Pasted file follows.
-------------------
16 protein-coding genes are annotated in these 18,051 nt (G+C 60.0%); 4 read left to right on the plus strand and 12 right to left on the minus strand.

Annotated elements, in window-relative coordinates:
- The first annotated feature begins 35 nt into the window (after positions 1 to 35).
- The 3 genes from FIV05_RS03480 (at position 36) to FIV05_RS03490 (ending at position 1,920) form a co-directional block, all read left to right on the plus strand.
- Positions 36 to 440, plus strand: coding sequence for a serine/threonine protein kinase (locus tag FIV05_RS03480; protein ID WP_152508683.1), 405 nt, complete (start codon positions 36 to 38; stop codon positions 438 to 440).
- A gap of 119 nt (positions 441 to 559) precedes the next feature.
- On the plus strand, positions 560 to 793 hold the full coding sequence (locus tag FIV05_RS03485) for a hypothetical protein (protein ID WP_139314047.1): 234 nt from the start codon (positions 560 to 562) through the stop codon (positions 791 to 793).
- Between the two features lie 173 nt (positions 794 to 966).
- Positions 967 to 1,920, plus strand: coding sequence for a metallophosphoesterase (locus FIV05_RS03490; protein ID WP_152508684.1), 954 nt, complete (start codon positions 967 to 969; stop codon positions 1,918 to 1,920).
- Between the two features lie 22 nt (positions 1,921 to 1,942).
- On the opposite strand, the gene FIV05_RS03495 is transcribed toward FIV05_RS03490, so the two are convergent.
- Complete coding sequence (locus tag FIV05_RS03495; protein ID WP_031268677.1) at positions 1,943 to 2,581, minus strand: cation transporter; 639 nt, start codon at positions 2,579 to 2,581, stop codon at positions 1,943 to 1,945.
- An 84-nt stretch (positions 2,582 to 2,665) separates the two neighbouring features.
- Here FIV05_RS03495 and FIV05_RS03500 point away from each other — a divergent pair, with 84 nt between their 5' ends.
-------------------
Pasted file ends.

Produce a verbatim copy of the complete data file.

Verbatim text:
16 protein-coding genes are annotated in these 18,051 nt (G+C 60.0%); 4 read left to right on the plus strand and 12 right to left on the minus strand.

Annotated elements, in window-relative coordinates:
- The first annotated feature begins 35 nt into the window (after positions 1 to 35).
- The 3 genes from FIV05_RS03480 (at position 36) to FIV05_RS03490 (ending at position 1,920) form a co-directional block, all read left to right on the plus strand.
- Positions 36 to 440, plus strand: coding sequence for a serine/threonine protein kinase (locus tag FIV05_RS03480; protein ID WP_152508683.1), 405 nt, complete (start codon positions 36 to 38; stop codon positions 438 to 440).
- A gap of 119 nt (positions 441 to 559) precedes the next feature.
- On the plus strand, positions 560 to 793 hold the full coding sequence (locus tag FIV05_RS03485) for a hypothetical protein (protein ID WP_139314047.1): 234 nt from the start codon (positions 560 to 562) through the stop codon (positions 791 to 793).
- Between the two features lie 173 nt (positions 794 to 966).
- Positions 967 to 1,920, plus strand: coding sequence for a metallophosphoesterase (locus FIV05_RS03490; protein ID WP_152508684.1), 954 nt, complete (start codon positions 967 to 969; stop codon positions 1,918 to 1,920).
- Between the two features lie 22 nt (positions 1,921 to 1,942).
- On the opposite strand, the gene FIV05_RS03495 is transcribed toward FIV05_RS03490, so the two are convergent.
- Complete coding sequence (locus tag FIV05_RS03495; protein ID WP_031268677.1) at positions 1,943 to 2,581, minus strand: cation transporter; 639 nt, start codon at positions 2,579 to 2,581, stop codon at positions 1,943 to 1,945.
- An 84-nt stretch (positions 2,582 to 2,665) separates the two neighbouring features.
- Here FIV05_RS03495 and FIV05_RS03500 point away from each other — a divergent pair, with 84 nt between their 5' ends.